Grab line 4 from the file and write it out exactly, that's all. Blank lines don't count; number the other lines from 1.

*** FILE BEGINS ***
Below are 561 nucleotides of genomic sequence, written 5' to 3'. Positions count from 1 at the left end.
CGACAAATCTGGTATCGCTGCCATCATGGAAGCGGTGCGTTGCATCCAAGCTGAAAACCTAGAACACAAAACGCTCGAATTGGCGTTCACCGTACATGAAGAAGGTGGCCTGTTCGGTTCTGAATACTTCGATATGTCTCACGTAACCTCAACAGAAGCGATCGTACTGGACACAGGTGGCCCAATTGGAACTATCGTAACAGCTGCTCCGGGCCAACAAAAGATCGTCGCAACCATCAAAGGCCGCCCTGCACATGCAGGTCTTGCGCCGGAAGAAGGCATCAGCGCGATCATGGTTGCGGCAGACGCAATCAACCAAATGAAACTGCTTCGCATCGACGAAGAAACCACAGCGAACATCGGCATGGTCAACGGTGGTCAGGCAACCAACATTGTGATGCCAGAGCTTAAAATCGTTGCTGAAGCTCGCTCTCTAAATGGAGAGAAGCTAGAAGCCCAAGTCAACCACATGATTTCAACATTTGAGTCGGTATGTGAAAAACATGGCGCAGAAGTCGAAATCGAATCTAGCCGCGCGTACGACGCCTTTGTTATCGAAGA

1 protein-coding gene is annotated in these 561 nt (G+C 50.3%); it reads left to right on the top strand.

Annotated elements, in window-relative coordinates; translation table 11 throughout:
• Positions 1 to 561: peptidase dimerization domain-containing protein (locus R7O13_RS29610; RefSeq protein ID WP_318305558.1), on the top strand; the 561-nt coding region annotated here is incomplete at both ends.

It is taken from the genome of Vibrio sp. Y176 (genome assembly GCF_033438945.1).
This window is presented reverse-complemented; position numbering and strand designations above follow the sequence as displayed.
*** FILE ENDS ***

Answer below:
Annotated elements, in window-relative coordinates; translation table 11 throughout: